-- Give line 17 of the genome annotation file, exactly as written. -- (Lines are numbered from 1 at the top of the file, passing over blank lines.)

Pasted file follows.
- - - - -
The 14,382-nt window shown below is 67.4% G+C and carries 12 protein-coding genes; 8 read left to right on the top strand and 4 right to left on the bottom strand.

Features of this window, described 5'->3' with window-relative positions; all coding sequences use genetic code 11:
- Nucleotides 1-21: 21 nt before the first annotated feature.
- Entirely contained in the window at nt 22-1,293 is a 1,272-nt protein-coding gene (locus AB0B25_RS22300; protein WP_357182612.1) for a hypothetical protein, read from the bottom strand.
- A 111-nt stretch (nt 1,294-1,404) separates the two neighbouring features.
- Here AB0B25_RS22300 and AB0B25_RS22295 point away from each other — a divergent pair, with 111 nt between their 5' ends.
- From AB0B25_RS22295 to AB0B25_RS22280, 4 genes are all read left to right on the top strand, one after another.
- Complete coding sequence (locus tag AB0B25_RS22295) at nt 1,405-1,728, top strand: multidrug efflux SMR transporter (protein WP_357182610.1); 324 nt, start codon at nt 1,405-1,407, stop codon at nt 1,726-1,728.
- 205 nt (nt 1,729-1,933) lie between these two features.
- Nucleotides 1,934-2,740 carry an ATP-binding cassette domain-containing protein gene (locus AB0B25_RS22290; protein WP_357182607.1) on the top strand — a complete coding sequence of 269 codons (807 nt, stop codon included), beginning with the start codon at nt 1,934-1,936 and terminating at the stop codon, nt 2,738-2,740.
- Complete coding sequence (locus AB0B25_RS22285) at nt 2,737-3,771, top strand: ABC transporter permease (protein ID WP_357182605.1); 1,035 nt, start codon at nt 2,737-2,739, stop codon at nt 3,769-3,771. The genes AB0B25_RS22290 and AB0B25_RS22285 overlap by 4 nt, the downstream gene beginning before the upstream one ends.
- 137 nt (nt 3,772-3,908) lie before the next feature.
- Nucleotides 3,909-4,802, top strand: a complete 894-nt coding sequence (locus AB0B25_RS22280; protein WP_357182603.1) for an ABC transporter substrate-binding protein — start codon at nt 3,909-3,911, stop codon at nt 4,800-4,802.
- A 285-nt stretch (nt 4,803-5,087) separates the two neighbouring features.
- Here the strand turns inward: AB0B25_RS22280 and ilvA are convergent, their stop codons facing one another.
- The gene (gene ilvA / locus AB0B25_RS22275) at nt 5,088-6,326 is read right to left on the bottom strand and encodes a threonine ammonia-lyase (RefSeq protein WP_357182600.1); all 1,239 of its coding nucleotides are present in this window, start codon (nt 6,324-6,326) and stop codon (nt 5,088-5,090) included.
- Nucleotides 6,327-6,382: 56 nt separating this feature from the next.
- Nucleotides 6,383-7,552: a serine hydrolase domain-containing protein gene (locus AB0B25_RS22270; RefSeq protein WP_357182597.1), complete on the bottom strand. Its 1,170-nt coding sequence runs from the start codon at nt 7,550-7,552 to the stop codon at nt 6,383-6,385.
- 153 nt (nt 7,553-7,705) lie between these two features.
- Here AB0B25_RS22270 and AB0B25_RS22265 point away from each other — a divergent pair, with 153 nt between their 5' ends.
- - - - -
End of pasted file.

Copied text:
- Nucleotides 6,327-6,382: 56 nt separating this feature from the next.